BY Rebeca Schiller | February 25, 2010
Embroidered Quilts of Bengal in Philadelphia
The City of Brotherly Love is casting a warm glance toward its Bengal sisters from the West Bengal region of India, as well as from current-day Bangladesh. To be part of the romance you need to visit the Philadelphia of Museum of Art and see Kantha: The Embroidered Quilts of Bengal.
The Philadelphia museum’s show is the first one presented outside of South Asia devoted solely to this centuries-old form of embroidered quilt-making. The show focuses on two top-notch and stunning collections — one donated to the Museum by its former Curator of Indian Art, Dr. Stella Kramrisch; the other from the collection of Jill and Sheldon Bonovitz, leading supporters of American self-taught art.
The museum's exhibit is organized by three themes. The first one explores the origin of kanthas (also called nakshi kanthas, or embroidered quilts) and the most common motifs, such as the focal lotus flower and corner trees. The second theme examines the technical process and design variations, while the third one looks at the different types of images that reveal how women interpreted the world around them and told their stories via thread.
On display are 44 quilts that present the visually, rich and detailed workmanship that were created by women in the Bengal region during the 19th and mid-20th centuries. Kanthas can range from very simple quilts to ones with intricate embroidery. They come in all sizes, shapes and served several functions. For instance, square kanthas were made for worshippers to sit on during pujas or Hindu prayers, to cover gifts, or food presented at formal affairs like weddings. Smaller ones would serve as a baby's blanket, while small elongated pieces might be folded to cover a book or other personal items such as mirrors or combs.
The quilts, are made from several layers of fabric sewn together using a running stitch or a "kantha stitch." During the sewing process the embroiderers don't use hoops or frames to keep the cloth taut, resulting in a rippled effect on the fabric. However, what make kanthas so unique is the use of recycled material and threads pulled from saris and dhotis to embroider the designs and images. This embroidery work reflects the different design styles between Hindu and Muslim women. Hindu women tend to be more pictorial and narrative with a theme of daily activities composed around a central floral image; whereas Muslim women use a combination of geometric and floral designs.
Prevalent in kanthas is the embroidered lotus flower, sewn in the center, which symbolizes purity. Another common element, found at each corner is the flowering tree that marks the four directional axes. The space between the trees and the flower is filled with animals, figures, or symbols and the designs are based on the woman's every day life. Although not a common practice, in some cases, the embroiderer might stitch her name or the recipient's onto the quilt. Some kanthas might also have embroidered proverbs or the name of a diety.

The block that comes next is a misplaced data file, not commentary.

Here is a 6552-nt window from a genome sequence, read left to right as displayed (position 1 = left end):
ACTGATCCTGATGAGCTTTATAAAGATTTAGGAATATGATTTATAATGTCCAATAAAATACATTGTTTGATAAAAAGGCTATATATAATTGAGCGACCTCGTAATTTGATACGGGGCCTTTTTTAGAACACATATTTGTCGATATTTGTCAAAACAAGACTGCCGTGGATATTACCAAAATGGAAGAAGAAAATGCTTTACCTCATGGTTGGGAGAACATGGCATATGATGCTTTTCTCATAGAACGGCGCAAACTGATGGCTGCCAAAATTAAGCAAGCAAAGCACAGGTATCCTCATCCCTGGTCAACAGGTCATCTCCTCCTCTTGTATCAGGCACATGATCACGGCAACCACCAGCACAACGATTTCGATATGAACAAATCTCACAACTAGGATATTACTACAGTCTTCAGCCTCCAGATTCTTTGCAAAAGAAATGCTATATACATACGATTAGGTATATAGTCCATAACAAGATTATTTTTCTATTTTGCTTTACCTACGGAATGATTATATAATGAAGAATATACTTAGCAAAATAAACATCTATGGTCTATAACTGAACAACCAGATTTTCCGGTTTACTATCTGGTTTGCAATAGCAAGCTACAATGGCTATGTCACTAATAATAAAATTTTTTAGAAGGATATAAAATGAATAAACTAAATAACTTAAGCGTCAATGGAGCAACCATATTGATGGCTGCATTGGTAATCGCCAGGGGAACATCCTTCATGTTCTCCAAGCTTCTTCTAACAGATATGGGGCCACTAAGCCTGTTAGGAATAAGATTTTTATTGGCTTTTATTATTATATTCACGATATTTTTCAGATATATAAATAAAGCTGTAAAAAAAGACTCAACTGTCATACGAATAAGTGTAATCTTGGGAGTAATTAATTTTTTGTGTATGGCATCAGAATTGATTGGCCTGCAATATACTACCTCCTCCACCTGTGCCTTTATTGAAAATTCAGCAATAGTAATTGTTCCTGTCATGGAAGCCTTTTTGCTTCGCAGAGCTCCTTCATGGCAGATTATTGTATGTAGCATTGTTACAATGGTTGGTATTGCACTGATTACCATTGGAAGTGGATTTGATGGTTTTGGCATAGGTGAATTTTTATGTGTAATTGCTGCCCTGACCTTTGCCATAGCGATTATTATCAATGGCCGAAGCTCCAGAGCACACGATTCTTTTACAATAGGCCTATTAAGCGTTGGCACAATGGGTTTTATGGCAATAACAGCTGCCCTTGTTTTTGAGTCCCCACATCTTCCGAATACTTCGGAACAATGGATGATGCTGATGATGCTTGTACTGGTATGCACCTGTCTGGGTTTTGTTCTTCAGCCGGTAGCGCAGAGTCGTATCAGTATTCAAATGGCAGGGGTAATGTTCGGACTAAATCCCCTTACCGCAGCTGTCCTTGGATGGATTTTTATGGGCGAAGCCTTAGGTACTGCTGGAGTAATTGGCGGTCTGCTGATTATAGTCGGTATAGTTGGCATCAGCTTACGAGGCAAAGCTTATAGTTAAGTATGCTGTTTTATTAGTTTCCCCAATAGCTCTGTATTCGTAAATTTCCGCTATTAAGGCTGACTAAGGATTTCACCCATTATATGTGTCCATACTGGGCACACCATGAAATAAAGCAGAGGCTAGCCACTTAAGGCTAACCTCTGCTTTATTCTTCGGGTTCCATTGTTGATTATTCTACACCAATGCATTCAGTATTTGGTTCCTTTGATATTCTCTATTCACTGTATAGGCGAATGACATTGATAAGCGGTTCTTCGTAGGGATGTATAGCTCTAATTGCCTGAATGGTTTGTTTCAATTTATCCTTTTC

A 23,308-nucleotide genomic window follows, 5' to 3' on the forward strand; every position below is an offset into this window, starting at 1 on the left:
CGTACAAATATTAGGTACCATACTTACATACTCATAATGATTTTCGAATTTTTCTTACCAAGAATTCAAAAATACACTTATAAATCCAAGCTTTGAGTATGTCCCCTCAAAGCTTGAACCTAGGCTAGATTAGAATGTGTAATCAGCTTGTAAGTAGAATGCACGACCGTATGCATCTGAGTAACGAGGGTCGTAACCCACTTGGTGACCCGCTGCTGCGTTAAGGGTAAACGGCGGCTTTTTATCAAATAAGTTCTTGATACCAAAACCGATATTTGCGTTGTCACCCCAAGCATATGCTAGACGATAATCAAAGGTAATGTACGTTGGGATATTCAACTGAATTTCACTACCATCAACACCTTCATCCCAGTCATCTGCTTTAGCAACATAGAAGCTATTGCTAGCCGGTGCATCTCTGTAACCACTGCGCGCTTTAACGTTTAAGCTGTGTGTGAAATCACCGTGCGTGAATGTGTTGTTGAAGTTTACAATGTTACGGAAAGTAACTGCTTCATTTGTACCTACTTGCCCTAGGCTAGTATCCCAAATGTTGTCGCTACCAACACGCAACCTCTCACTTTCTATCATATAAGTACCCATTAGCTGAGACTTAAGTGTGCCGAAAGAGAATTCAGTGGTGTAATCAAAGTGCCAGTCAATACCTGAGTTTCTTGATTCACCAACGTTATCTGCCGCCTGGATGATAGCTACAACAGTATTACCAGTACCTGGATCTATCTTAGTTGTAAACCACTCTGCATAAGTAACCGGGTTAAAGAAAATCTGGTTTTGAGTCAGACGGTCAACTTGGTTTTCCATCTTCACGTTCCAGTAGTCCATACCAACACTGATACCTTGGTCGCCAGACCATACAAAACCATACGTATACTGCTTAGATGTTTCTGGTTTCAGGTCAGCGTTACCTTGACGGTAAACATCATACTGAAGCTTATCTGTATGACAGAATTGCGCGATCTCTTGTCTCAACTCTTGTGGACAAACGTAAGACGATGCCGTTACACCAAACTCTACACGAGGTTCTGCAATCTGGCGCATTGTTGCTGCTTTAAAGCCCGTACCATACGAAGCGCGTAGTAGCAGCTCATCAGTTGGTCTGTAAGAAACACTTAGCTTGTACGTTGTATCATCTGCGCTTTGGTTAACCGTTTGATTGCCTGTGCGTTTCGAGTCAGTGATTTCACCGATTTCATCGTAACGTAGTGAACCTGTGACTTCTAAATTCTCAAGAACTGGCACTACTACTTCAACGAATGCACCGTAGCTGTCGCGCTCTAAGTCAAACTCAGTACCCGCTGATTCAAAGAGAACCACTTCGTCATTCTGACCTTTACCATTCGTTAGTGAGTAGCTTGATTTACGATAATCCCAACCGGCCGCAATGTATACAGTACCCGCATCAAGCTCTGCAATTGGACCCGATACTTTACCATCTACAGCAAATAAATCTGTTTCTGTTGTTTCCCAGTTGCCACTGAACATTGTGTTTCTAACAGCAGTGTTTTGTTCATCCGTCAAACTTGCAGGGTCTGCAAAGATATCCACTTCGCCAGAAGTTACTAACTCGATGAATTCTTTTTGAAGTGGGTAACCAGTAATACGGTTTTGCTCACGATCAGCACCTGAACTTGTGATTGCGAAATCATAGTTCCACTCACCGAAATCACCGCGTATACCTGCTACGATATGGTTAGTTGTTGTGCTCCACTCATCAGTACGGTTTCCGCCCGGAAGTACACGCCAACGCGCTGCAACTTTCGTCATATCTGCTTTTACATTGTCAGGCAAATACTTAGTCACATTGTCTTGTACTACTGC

Those with more complicated designs might be passed down from generation to generation; however, for the most part, kanthas in most households had more practical uses and as they became worn, stained, faded they were used as either a dishcloth or a diaper.
According to Darielle Mason, the Stella Kramrisch Curator of Indian and Himalayan Art, who organized the exhibition, “Like American patchwork quilts, kanthas are about memory. They connect families and generations and they connect the present with the past. The everyday lives of Bengali women were seldom recorded prior to the late 20th century, so kanthas are often the only surviving physical traces of women’s presence, and the only way their personal voices may be heard.”
The exhibit also provides some geopolitical and economic background concerning Bengal, which is now divided by the border separating Bangladesh and the Indian state of West Bengal. According to museum comments, during the 1930s, kanthas took on additional meaning as important embodiments of cultural and national identity. From the late 1970s, kantha stitching was revived in both Bangladesh and West Bengal, India, and provided an income for women. Today, furnishings and clothing done in kantha embroidery are extremely popular and are found in boutiques around the world.
Whether they're coveted by consumers for their homes or revered by textile enthusiasts for the exquisite details, the artist and collector Jill Bonovitz says it best in an interview published in the exhibition’s catalogue, "It’s the innate genius of putting together something that works as a piece of art, and yet obviously the initial thrust was something that was functional, or ceremonial, or a gift.”
Kantha: The Embroidered Quilts of Bengal runs through July 25, 2010.
See www.philamuseum.org for more information.
The Philadelphia Museum of Art
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